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Pediatr Blood Cancer. 2011 Jan;56(1):90-4. doi: 10.1002/pbc.22822. Epub 2010 Oct 4.

Clinical complications in severe pediatric sickle cell disease and the impact of hydroxyurea.

Author information

1
Department of Epidemiology and Biostatistics, University of South Carolina Arnold School of Public Health, Columbia, South Carolina, USA.

Abstract

BACKGROUND:

More evidence of the safety and effectiveness of hydroxyurea (HU) in community-based cohorts of pediatric patients with sickle cell disease (SCD) are needed. The association of HU with organ-specific clinical complications and adverse events is examined herein.

METHODS:

Medicaid medical and pharmacy claims for the calendar years January 1996 through December 2006 were used to identify a cohort of children and adolescent patients (ages 17 and under) with a diagnosis of SCD (homozygous) who were treated with HU and developed disparate complications or adverse side effects. Of the 2,194 pediatric SCD patients identified, 175 (8%) were treated with HU. Incidence density matching (1 case: 2 controls) was used to select the control group on age, gender, ethnicity, time in the Medicaid data set, and baseline severity resulting in a total study cohort of 523 cases.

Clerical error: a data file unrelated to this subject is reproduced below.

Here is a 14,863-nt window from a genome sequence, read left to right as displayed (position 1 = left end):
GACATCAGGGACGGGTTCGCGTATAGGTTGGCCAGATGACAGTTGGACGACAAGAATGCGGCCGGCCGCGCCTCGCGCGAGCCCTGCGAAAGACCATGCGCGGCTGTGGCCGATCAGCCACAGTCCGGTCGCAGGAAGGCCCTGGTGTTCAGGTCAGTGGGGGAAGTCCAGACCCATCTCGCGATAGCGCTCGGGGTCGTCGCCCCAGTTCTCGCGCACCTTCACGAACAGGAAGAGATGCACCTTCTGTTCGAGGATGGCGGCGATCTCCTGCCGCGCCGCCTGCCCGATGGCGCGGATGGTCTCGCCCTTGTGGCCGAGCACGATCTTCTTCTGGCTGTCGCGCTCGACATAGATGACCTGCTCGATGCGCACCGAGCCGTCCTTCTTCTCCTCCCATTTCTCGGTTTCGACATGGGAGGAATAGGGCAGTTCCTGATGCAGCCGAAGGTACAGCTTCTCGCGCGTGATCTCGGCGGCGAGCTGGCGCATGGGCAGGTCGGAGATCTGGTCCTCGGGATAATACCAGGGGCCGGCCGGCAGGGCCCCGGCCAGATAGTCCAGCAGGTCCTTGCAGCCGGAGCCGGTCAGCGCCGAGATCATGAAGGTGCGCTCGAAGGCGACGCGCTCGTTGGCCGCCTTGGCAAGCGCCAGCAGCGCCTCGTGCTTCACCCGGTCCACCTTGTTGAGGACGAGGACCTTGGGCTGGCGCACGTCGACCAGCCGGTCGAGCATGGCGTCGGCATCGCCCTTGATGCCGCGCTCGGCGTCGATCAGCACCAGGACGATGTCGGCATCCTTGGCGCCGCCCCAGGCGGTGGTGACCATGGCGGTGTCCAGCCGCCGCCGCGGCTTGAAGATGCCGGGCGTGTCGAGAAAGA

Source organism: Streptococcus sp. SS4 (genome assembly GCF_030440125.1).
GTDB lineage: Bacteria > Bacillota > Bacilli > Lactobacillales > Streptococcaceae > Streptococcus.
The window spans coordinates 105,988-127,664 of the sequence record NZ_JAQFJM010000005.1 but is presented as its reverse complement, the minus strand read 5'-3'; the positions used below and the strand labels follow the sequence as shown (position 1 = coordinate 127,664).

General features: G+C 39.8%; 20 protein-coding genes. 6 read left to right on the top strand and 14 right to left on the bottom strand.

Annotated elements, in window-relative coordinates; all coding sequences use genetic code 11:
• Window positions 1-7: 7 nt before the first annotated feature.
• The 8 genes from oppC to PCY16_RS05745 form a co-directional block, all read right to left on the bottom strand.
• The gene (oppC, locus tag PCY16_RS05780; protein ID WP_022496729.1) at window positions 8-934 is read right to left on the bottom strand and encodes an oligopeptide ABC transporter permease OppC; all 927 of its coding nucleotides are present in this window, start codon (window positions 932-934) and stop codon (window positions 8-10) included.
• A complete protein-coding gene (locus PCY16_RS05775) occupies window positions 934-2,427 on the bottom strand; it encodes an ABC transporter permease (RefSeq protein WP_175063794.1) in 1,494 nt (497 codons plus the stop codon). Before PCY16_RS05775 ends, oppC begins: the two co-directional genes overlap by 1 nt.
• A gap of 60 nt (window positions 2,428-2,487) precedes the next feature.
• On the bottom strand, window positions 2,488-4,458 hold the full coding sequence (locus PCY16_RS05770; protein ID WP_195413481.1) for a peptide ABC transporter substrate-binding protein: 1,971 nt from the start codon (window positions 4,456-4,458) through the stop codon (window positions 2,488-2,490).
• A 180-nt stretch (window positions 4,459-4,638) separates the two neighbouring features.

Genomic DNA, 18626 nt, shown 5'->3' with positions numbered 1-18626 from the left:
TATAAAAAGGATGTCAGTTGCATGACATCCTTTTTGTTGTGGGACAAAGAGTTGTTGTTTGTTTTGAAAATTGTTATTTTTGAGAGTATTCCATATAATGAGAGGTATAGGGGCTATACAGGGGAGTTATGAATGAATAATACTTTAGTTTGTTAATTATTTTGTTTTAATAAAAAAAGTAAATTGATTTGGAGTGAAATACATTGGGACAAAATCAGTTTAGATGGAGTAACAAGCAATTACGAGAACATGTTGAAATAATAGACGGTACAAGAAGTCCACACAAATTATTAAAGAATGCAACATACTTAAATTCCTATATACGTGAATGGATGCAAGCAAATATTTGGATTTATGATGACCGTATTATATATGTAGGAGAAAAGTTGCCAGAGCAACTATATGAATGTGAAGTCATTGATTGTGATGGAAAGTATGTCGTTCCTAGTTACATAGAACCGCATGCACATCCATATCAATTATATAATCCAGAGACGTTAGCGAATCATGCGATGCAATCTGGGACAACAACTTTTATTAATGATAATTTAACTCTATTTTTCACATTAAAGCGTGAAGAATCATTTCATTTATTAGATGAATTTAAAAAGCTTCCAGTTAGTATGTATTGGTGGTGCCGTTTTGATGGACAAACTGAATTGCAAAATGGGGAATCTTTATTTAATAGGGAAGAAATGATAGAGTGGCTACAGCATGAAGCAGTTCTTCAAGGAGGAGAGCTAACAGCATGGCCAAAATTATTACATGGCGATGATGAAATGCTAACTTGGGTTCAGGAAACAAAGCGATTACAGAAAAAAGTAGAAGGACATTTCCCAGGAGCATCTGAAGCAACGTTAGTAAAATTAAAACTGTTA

RESULTS:

Organ-specific complications were more likely in the HU-treated group compared to non-HU-treated group: cardiovascular complications (odds ratio [OR] = 3.15; confidence interval [CI] = 1.97-5.03); hepatic complications (OR 5.41; CI = 3.54-8.27); renal complications (OR 5.09; CI 3.37-7.67); and pulmonary complications (OR 4.07; CI 1.88-8.79). Many of these conditions began developing before HU was prescribed. Developing three or more complications was also more likely in the HU group (27.4% vs. 7.0%, P < 0.0001).

CONCLUSIONS:

Extending previous findings to routine practice settings, HU is being administered to the most severely ill children with SCD, many of whom had already started to develop organ-specific complications, but it is not associated with development of serious adverse events.

PMID:
20922765
DOI:
10.1002/pbc.22822
[Indexed for MEDLINE]

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